Archerfield Limestone Tile Floor In Cosy Seating Area

We thought it would be a good idea to remind you of some of the benefits of having natural stone tiles as part of your interior design plan, especially as the summer holidays often go hand in hand with various household construction projects. If you’ve considered making the most of our vast natural stone range here at the Stone Tile Emporium for parts of your property, here are some of the reasons why it’s such a popular alternative to other forms of flooring.

Appearance

Artisans - Kit Stone Clifton

Stone Tiles offer a wide variety of different styles and finishes and promote a unique elegance and luxury which can’t be replicated by any other type of tiling or flooring. Stone tiling is different every time, so you also know that no one else in the world has the style you’ve gone for! It is a classy, high quality alternative to carpets and wooden flooring, whilst it also has a historic demeanour with various fossils shaped over millions of years often still visible in the stone.

Maintenance

Tile fitting and installation services hero image

Stone Tiles need to be sealed before and after their installation. Once you do this, you don’t have to treat them again for up to two years.  They are extremely easy to look after and the sealing procedure isn’t as difficult as it sounds either.

Atmospheric

Porcelain tiles gallery image 1 - MUD_Bestone porcelain

Stone Tiles are great all year round as they can help cope with both the hotter and colder seasons. However, Stone Tiles create a sense of warmth wherever they are used, so during the winter with the addition of a warm, cosy fire, you’ll certainly feel a lot more comfortable surrounded by some beautiful stone tiles.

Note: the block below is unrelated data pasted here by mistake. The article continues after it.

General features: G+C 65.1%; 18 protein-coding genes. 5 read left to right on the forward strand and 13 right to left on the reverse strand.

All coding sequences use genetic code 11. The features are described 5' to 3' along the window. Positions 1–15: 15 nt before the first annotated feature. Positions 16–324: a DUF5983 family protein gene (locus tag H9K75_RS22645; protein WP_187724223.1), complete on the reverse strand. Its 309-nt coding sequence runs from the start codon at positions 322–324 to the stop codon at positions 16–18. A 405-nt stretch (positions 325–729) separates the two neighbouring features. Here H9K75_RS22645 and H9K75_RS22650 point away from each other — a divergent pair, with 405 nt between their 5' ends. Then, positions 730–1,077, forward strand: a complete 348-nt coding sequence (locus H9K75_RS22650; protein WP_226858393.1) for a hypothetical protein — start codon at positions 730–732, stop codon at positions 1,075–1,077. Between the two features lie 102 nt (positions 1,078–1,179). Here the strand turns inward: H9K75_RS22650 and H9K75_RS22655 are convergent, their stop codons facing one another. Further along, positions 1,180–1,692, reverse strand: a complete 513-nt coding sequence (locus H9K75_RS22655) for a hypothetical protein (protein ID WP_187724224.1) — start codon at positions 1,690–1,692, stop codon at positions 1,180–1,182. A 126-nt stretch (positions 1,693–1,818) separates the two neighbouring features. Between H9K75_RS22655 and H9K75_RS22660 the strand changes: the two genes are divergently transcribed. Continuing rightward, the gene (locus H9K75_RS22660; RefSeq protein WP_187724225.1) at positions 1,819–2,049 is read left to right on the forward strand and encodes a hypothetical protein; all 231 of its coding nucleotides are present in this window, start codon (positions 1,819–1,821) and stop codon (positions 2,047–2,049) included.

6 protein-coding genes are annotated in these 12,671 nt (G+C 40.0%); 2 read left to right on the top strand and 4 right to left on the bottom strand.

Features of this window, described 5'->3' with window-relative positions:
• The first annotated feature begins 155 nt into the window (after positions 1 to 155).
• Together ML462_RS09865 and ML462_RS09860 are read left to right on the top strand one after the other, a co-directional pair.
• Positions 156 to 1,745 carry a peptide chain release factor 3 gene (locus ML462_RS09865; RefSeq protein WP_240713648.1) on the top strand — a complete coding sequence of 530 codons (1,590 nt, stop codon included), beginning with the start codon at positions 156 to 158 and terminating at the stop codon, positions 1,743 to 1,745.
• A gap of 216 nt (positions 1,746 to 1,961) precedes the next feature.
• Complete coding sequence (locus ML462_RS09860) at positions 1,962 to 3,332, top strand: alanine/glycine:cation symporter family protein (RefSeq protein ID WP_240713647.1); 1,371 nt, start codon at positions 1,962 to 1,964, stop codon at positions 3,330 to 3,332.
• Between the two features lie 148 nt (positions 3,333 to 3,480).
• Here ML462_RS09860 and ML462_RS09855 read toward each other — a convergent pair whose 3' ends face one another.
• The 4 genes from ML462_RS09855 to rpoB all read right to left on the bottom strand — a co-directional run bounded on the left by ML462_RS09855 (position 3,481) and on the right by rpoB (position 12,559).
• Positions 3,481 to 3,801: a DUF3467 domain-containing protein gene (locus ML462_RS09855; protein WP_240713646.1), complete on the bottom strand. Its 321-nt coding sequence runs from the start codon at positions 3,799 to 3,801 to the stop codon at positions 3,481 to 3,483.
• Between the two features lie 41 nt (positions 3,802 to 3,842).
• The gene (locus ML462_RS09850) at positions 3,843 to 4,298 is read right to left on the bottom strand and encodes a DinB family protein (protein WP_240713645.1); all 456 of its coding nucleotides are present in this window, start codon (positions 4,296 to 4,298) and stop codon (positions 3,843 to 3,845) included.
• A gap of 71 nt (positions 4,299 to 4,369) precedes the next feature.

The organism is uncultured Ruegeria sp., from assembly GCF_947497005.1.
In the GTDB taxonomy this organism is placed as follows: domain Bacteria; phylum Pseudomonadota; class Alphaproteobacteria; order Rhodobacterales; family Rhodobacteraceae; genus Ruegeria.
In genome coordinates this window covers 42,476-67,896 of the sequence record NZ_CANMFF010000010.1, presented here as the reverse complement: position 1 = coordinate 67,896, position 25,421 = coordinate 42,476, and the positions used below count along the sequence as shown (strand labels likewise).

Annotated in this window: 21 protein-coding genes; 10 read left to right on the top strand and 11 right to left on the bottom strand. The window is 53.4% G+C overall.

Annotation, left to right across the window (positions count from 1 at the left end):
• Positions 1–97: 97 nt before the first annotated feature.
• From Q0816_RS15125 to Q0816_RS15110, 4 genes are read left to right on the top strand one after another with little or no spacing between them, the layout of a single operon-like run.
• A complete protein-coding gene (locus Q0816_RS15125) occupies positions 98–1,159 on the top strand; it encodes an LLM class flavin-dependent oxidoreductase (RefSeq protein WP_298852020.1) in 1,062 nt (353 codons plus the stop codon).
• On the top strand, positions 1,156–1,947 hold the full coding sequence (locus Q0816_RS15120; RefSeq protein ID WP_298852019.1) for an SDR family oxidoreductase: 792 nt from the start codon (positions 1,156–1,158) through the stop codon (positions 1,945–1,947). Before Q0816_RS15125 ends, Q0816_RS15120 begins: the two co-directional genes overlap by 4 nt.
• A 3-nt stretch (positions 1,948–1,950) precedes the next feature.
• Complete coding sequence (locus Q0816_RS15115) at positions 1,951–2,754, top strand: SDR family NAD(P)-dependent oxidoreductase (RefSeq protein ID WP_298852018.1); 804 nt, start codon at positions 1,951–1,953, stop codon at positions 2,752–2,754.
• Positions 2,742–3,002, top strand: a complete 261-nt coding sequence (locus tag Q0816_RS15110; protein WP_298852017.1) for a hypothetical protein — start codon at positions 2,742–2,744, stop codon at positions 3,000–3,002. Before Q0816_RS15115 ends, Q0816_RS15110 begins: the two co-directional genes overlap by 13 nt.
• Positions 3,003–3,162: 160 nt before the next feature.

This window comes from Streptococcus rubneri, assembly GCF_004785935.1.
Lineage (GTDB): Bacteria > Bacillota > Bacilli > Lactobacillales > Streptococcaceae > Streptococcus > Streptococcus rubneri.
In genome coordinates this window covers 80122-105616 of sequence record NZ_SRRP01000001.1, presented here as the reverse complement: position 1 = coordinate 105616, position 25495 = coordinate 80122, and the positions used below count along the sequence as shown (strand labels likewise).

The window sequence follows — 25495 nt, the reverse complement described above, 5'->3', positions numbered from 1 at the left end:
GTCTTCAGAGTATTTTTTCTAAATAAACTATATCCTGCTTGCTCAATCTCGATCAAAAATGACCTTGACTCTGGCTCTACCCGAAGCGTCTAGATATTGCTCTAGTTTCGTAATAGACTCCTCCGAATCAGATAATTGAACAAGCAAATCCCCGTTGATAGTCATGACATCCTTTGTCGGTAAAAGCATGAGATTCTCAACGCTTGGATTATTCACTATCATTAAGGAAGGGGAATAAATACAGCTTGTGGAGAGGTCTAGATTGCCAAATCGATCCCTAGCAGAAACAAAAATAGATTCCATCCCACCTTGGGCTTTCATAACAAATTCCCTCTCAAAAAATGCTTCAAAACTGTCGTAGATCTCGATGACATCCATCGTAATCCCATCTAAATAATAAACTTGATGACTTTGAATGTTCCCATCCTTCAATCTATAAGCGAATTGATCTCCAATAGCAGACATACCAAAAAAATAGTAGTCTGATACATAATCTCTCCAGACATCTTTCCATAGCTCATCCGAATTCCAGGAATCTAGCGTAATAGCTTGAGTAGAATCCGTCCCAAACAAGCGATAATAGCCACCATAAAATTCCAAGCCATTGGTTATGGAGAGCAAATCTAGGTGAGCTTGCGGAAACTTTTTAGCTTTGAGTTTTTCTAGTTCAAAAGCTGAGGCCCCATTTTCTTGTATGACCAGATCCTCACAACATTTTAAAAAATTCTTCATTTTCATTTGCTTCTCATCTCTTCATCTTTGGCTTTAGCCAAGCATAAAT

Marble Tiles Gallery Image - Original Style Earthworks Viano White polished marble and Nero Polished Marble

We’ve all experienced the ups and downs of carrying out DIY work and installing new stone flooring or wall tiling is probably one of the most common DIY jobs that you’ll come across. There are always questions that need answering when tiling, so we’ve decided to put together a few FAQ’s for those of you who are seeking out some helpful tiling advice or information. Three questions will be answered each week, so keep an eye on our blog over the coming weeks!

Q. Is it safe to drill through my bathroom tile installation?

A. Yes. However, it all comes down to what your tiles are made from. If they are thin and ceramic, a cheap drill bit is all you need to carry out the job. Porcelain tiles on the other hand require small diamond drill bits and can be much more difficult to start.

Q. Can tiles stick to plywood?

A. Plywood is quite a common bathroom material, though it must be thick enough to not be affected by regular changes in temperature. You will need a latex based bonding solution rather than standard PVA solutions to get tiles to stick to Plywood.

Q. Do I have to seal my natural stone tiling?

A. Yes. Natural stone isn’t porous so you’ll have to carry out a grouting procedure. Once the grout has been left to dry, it should become waterproof. Grouting doesn’t have a significant effect on the look of your natural stone tiles, so don’t worry too much about this.

Download our natural stone tile guideClick Here